Such a mental state was only going to be more difficult to reach as the next dramatic moment flared up. At 30-30, 4-5, Dimitrov serving, the Bulgarian volleyed, a brave move on his part at such a crucial stage. The ball was called out and Djokovic covered a mark. Dimitrov called the umpire to check. The umpire said Djokovic was pointing to the wrong mark and that the ball had in fact been in. The crowd booed the Serbian, who grinned and shook his head somewhat sheepishly. The boos and whistles did not end there and neither did the applause for Dimtrov. The Bulgarian fed on it and broke Djokovic at 5-5 to serve for the set, just as he had done a month back in Indian Wells.

And just as they had then, those familiar nerves of late crept in and he was broken with ease. In the tie-breaker, Novak held two set points but Dimitrov was not to be denied this time. He went toe to toe with the Serbian, his heavier forehand and variety on his backhand getting the better of the world number one to take the first set, a feat much appreciated by the crowd who seemed to be enjoying supporting the up and comer as much as they were in casting the current star as the villain.

At 3-2 in the second, Dimitrov, on a roll on the back of his good from and the crowd’s good favor, piled on the pressure, attacking Djokovic’s forehand and drawing an error on his third break point to lead 4-2. Here it was then. The furthest he had gotten against one of the elite. The chance he had been working for. The whispers were dead, the shouting very much alive.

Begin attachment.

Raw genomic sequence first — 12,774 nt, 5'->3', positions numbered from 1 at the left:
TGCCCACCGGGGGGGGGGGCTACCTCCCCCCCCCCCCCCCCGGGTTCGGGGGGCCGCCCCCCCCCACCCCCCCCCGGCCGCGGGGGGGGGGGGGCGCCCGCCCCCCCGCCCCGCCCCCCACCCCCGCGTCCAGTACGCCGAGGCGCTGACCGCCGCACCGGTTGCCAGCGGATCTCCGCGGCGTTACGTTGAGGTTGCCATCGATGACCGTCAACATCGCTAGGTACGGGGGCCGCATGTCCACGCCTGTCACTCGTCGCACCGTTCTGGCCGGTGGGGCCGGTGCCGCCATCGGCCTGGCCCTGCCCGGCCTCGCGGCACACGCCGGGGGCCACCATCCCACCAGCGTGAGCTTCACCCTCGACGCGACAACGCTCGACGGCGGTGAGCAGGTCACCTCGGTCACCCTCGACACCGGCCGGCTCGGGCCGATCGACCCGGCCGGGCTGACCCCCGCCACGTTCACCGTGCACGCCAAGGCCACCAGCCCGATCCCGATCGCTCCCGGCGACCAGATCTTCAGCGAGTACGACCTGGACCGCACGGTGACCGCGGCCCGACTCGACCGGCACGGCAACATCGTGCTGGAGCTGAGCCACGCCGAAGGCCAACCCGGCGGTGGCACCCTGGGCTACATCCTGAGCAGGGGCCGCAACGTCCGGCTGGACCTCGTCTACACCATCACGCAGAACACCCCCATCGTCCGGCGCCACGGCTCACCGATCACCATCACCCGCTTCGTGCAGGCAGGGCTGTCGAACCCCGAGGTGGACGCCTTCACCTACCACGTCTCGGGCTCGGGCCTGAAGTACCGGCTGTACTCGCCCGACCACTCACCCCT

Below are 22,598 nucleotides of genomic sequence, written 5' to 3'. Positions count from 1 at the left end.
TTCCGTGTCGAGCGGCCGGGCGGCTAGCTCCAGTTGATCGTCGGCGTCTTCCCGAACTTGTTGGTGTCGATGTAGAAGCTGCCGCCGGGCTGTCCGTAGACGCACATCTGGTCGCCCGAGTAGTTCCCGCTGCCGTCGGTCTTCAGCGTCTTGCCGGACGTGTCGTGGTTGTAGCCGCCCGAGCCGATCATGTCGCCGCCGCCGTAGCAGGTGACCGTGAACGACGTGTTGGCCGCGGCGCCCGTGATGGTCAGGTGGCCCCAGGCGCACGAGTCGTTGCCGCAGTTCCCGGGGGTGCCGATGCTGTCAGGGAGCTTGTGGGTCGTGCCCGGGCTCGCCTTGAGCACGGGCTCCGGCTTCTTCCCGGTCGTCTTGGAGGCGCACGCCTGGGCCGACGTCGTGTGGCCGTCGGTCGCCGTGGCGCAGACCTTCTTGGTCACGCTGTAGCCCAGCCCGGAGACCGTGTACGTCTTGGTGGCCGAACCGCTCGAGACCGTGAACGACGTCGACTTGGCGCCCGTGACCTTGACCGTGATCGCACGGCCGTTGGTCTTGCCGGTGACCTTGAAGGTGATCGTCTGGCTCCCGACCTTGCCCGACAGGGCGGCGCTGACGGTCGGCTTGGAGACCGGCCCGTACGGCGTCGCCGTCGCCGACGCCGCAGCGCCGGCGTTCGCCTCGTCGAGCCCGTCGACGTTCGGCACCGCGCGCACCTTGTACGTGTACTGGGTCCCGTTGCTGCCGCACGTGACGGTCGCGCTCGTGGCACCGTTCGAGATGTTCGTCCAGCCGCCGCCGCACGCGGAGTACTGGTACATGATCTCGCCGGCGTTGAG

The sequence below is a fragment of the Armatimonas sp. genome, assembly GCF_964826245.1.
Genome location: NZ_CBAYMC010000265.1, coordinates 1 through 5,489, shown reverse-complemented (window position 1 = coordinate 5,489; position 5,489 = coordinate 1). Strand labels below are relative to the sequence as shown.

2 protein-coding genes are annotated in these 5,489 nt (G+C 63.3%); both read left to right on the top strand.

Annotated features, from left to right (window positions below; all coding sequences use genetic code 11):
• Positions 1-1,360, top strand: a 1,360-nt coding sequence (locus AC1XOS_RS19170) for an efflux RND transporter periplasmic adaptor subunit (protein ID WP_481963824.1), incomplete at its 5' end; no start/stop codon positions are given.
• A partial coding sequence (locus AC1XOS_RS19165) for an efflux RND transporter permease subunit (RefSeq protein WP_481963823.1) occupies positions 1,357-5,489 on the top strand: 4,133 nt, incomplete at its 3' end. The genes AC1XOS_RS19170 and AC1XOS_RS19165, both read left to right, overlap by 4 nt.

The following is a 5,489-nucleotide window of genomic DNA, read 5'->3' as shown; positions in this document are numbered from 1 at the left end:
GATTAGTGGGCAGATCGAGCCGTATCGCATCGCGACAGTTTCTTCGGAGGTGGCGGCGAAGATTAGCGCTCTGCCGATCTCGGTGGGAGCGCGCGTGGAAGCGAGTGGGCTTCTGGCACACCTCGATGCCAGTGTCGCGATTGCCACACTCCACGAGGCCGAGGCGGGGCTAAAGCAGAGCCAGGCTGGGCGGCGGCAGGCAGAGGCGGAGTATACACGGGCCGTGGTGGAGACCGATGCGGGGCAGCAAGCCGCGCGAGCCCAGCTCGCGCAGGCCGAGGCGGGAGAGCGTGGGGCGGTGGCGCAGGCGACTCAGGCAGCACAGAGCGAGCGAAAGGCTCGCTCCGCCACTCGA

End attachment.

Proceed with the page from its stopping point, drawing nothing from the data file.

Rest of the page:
Djokovic, the best returner in the game, fought back, of course. And, unsurprisingly for the game’s best fighter, he was rather successful. However, an injury break when holding break point, an aggravated ankle injured in Davis Cup a month back, did him no favors when it came to another fight he had on his hands, that of endearing himself to the crowd, whose support he would benefit from if he did manage to make matters close. His time-out only drew more whistles and boos from a suspicious crowd. After having his ankle re-strapped, Djokovic broke back, a dangerous development for Dimitrov and one received coolly by the crowd, only too aware that the longer the match went, the better the Serb’s chances were and the worse their chances were to say they had danced at Dimitrov’s coming out party.

As the match progressed towards a second set tiebreak, the question loomed, the whispers boomed: Did Dimitrov have what it takes to get a win over one of the elite top four? He had come close in Monte Carlo before fitness became an issue. Could his fitness hold up now?

At 30-30, 5-5 we got our answer. Djokovic was in the forecourt but overcooked a forehand cross court. As the ball was called out, Dimitrov leaned forward, grabbed his leg and roared. Cramps. Djokovic looked to the umpire and pleaded hindrance. The Umpire denied him, telling him he had already errored before the call. More whistles. On the next point, Djokovic errored again and a cramping Dimitrov was up 6-5.

Djokovic held and a tiebreak was played. Djokovic did not error now, moving his opponent around and hitting drop shots, to a cauldron of boos and whsitles from the crowd. Djokovic though did not let it get to him this time and knuckled down to take the set, roaring as he won set point, and then throwing some choice words at the whistling crowd as he went to his seat and again as he changed his shirt at the changeover.